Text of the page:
Dan Falt, a project manager with the Corps, was at the meeting and said that a seawall, by Army Corps definition, meets certain engineering and construction measures. The baffle walls, for example, which have been installed from Beach 126th to Beach 149th Street are not considered seawalls. Although they would likely provide some protection from flooding, the walls are not designed to absorb certain levels of wave force. These same walls could be installed under a new boardwalk and would not jeopardize Army Corps projects.

However, Kavanagh said, such walls might be installed but since the design team had not completed its work it would be premature to say if such walls or similar structures would be part of a new boardwalk plan.

The design team, CH2MHill—chosen by the City from a Request for Proposals issued in July—-and Parks have arranged a series of community meetings, they say, to get community input on any number of issues such as bike lanes, handicap access, recreational areas and aesthetics. The meeting schedule is as follows: Monday, September 23 (PS 43) 7:00 p.m., to discuss Beach 9th Street to Beach 72nd Street; Tuesday, September 24th (Knights of Columbus) 7:00 p.m., to discuss Beach 73rd to Beach 109th Street, and Wednesday, September 25th (PS 114) 7:00 p.m., to discuss Beach 110th Street to Beach 149th Street.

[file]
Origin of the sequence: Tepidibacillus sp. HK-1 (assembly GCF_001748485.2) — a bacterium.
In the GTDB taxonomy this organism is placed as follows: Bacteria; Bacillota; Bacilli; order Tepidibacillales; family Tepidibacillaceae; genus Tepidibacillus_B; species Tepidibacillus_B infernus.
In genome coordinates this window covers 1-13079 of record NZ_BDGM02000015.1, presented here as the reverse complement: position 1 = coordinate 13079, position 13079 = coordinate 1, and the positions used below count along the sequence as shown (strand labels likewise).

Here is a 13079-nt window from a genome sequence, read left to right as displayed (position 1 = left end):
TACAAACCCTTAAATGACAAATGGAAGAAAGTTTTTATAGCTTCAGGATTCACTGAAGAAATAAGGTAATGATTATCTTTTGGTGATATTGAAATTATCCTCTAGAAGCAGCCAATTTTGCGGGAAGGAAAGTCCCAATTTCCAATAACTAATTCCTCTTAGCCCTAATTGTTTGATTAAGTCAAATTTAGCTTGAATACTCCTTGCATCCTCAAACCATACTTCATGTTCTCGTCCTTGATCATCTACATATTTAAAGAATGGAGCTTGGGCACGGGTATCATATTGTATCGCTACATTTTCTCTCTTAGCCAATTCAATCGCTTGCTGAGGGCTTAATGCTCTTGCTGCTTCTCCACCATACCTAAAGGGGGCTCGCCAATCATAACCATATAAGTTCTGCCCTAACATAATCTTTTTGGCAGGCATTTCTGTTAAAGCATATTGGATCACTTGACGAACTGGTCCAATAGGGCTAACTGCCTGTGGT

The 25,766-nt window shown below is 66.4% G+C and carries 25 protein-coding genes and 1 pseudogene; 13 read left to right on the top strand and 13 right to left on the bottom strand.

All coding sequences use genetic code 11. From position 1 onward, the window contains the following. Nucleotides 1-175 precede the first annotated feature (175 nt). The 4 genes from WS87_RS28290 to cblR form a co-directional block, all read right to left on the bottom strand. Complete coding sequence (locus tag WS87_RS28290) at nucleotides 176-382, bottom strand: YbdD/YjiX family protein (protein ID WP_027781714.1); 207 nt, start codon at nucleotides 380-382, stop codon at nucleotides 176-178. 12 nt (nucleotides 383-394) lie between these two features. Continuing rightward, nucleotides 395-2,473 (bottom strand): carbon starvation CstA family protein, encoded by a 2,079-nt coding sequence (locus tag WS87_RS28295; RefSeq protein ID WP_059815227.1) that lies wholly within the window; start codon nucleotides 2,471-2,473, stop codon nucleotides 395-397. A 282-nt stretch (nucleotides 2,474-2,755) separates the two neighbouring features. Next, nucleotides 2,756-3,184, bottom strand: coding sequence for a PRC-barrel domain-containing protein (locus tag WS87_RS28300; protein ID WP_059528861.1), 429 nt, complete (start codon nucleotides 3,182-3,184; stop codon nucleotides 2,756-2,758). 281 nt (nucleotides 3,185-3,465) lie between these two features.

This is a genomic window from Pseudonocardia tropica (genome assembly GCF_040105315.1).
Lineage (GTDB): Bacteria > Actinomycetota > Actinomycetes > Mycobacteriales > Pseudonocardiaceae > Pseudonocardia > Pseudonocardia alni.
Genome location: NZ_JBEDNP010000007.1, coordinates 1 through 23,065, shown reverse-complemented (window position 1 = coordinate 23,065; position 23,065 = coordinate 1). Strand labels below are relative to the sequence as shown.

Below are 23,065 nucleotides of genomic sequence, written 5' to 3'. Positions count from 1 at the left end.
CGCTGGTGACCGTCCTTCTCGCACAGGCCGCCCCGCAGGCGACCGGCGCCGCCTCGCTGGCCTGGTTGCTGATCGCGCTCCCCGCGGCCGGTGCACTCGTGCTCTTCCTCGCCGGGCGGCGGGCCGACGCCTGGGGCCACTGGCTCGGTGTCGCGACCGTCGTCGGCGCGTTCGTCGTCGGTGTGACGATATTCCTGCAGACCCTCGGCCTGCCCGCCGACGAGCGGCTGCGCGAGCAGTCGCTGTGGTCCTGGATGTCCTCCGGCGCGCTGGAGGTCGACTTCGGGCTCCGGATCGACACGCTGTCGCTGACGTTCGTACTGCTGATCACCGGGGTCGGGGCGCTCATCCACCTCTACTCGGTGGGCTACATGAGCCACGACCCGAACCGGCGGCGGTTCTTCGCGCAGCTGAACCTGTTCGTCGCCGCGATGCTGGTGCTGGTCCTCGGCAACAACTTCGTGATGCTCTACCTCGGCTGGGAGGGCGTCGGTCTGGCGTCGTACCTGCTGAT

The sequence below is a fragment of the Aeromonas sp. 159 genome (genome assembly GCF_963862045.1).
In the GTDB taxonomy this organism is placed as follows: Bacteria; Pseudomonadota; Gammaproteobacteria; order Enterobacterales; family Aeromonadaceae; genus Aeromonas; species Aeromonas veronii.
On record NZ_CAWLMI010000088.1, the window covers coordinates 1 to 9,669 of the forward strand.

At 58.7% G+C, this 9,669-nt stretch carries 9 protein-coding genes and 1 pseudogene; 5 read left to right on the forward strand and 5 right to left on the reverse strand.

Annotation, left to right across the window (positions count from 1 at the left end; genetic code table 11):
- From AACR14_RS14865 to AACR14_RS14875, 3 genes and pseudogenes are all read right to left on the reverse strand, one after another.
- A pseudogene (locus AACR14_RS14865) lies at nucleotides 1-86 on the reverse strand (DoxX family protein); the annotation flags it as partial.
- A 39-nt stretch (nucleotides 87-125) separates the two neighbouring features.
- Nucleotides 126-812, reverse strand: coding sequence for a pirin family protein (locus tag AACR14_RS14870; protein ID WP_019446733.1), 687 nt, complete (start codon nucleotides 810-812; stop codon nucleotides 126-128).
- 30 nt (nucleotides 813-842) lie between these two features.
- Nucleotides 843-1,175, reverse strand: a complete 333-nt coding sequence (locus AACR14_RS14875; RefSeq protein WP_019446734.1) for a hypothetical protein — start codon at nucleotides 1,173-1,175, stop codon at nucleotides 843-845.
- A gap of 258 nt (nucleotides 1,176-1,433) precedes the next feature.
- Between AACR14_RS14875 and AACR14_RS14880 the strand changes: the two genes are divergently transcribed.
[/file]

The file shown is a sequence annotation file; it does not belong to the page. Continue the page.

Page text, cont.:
Although Parks alleges that these meetings are set to make Rockaway residents part of the design process, many in the crowd were skeptical and took the opportunity to chide Parks for its failure to include the community in previous decisions. Dolores Orr, chair of Community Board 14, drew wide applause when she revealed that she had submitted a Freedom of Information request to find out how the controversial lifeguard and comfort stations were chosen without community input. When reviewing the application Parks was required to submit to the Design Commission, she discovered that the Parks Department had “left blank” a section of the application which asked if Parks had gotten Community Board approval. The application was approved nevertheless.